Maximum Take-Off Weight
Rolls-Royce RB250B-17 turboshaft engines
Number of Engines
200 to 300kts
The Mantis medium-altitude long-endurance unmanned air vehicle (UAV) system has been designed and developed by BAE Systems, UK, principally for UK Defence Forces to perform intelligence, surveillance, target acquisition and reconnaissance (ISTAR) operations. The UAV offers close-air support for ground missions and captures real-time intelligence data before transmitting it to the ground control station via satellite communication data link. The UAV will identify and destroy targets using its missiles or bombs.
The Mantis UAV is the first fly-by-wire all-electric-controlled UAV system to be developed by BAE Systems. The UAV completed its maiden flight on 21 October 2009 in Woomera, South Australia. Flying at a maximum altitude of 55,000ft (16,764m), the Mantis can provide its operators with real-time intelligence information by performing surveillance and target acquisition over a large area.
Mantis surveillance UAV design
Mantis has been designed to operate as a surveillance and military transport aircraft. It has been designed to be a machine with plug-and-play elements. The UAV is fitted with an upward-facing satellite communication system, situated in a large dome in the front side. The aircraft also features an electro-optic camera in the front section of the fuselage to capture imagery of the battlefield.
The UAV is designed to operate autonomously, even under adverse weather conditions. The automated functions of the UAV enable the ground station operators to focus on the overall task, rather than the vehicle control.
British demonstrator programme
Mantis was developed under the British Demonstrator programme. Development of the UAV began in 2007 and includes three phases. The first phase was jointly funded by BAE Systems and the UK Ministry of Defence (MoD).
Two Rolls-Royce Model 250 turboshaft engines were fitted to the UAV in phase I. The first phase development was carried out in Australia and involved the evaluation of autonomous control systems and ISTAR operations. The second phase was to focus on the sensor package developments and armaments. This would have been carried out in Afghanistan and tested weapons release activities. The third phase would have been to assess the civilian applications and armed variants of the UAV.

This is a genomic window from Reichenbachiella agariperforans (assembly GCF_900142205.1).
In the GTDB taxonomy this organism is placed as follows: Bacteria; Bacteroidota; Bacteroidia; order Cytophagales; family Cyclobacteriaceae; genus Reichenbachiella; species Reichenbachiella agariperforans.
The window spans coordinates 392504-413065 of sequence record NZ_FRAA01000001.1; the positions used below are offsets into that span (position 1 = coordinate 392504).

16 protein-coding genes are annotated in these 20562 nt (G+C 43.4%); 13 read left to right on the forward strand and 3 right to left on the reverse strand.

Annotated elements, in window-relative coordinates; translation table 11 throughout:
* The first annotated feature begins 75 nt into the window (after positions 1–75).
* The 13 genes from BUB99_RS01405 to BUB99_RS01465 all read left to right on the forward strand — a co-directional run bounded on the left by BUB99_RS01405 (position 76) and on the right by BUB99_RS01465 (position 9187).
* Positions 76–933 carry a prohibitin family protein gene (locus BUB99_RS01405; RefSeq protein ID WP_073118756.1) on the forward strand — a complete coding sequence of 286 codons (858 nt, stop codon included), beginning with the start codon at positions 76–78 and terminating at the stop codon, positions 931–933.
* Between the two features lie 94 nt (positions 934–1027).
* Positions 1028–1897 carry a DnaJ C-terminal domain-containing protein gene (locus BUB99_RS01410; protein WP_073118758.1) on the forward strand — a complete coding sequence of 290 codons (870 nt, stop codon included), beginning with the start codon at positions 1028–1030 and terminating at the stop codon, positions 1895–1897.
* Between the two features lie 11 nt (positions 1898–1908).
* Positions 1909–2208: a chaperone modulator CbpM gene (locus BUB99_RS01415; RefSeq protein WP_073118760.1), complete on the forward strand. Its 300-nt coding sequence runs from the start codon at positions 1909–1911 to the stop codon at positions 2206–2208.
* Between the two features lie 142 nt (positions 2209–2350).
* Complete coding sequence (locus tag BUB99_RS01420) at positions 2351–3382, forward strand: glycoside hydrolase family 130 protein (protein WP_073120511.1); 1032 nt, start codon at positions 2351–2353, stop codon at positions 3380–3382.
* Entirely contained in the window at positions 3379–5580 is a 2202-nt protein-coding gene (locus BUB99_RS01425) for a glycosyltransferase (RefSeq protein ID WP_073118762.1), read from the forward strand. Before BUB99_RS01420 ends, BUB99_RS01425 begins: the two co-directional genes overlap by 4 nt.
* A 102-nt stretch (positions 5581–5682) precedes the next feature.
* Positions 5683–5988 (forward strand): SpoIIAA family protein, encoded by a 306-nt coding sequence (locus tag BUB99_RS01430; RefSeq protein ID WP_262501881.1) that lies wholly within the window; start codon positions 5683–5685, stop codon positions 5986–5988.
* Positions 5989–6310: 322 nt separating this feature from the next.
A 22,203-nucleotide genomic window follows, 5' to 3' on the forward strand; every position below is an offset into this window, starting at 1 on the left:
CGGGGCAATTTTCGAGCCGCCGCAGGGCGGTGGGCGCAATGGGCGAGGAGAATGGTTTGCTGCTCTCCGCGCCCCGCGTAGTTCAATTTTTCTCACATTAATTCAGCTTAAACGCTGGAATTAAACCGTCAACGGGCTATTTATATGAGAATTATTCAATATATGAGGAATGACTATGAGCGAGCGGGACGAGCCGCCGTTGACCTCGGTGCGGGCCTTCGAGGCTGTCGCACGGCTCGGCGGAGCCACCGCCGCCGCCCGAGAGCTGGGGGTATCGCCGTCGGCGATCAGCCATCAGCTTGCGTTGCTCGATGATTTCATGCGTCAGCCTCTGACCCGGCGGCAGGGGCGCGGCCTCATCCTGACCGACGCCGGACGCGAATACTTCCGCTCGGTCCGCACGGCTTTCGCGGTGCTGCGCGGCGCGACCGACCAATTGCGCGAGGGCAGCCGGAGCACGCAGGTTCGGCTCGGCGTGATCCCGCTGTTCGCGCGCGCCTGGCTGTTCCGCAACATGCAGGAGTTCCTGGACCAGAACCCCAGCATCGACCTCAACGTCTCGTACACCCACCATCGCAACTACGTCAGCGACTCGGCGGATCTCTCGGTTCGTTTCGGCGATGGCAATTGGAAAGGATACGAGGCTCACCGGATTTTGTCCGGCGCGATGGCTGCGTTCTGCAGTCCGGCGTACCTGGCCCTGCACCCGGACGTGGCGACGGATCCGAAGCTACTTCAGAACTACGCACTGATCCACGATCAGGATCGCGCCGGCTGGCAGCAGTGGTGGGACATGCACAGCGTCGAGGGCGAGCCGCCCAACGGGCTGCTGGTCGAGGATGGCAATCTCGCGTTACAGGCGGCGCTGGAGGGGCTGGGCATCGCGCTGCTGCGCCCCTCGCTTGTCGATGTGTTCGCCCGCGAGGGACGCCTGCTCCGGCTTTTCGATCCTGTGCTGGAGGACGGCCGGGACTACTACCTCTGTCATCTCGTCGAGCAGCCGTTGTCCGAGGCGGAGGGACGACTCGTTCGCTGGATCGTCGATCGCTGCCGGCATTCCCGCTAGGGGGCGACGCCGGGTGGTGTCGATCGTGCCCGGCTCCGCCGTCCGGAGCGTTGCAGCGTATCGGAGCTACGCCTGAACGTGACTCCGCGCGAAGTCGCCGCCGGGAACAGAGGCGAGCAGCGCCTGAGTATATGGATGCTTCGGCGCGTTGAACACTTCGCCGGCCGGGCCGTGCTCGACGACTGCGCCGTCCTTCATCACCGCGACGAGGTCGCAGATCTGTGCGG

Mantis was showcased at Farnborough Air Show on 14 July 2008. It was also displayed at the Royal International Air Tattoo in July 2009 following the completion of its final assembly. After five flight trials and ground testing, the aircraft successfully completed phase I testing in November 2009.
The Mantis remained a concept and demonstrator after its Phase I trials after funding was removed in the 2010 Strategic Defence Review. However BAE Systems have continued to support the project and have planned to migrate technology from the Herti UAV program to the Mantis and revive flight testing in 2013. The Matis could also form the basis of the Telemos MALE deep and persistent ISTAR program.
Mantis has six hard points, three on each wing. These hard points are fitted with 12 MBDA Brimstone air-to-air missiles or six Raytheon pave-way precision guided bombs weighing 226kg each. It also features wescam, flight termination and communication systems, Atlantic inertial systems, primary flight control actuators, electrical braking systems and mission systems.
The Mantis UAV can be controlled autonomously or manually from the ground control station. It is fully equipped with an automatic launch and recovery (ALR) system, which helps ensure automatic safe landing during communication failure with the GCS.
The UAV is incorporated with electro-optical (EO) and infrared (IR) sensors, and electronic intelligence sensors (ELINT, COMINT). The EO sensor converts light rays into electronic signals for capturing images, real-time data and videos.
Mantis is fitted with SAR (synthetic aperture radar), SIGINT (signal intelligence) and COMINT (communication intelligence).
The UAV is powered by two Rolls-Royce RB250B-17 turboshaft engines. Each engine can produce 310kW of output power. The engines are manufactured by Rolls-Royce Industries, UK.
Mantis can fly at a maximum altitude of 55,000ft (16,764m). The maximum speed of the aircraft varies between 200kt (370km/h) and 300kt (555km/h). The maximum endurance of the UAV is 30 hours. The aircraft weighs around 1,000kg and its maximum take-off weight is 9,000kg.
Ground control station
Processing, retrieving and storing of the real-time data provided by the Mantis UAV are carried out at the ground control station (GCS). The GCS was manufactured by BAE Systems. Mantis and a fully operational GCS were displayed by BAE Systems at Aero India 2009.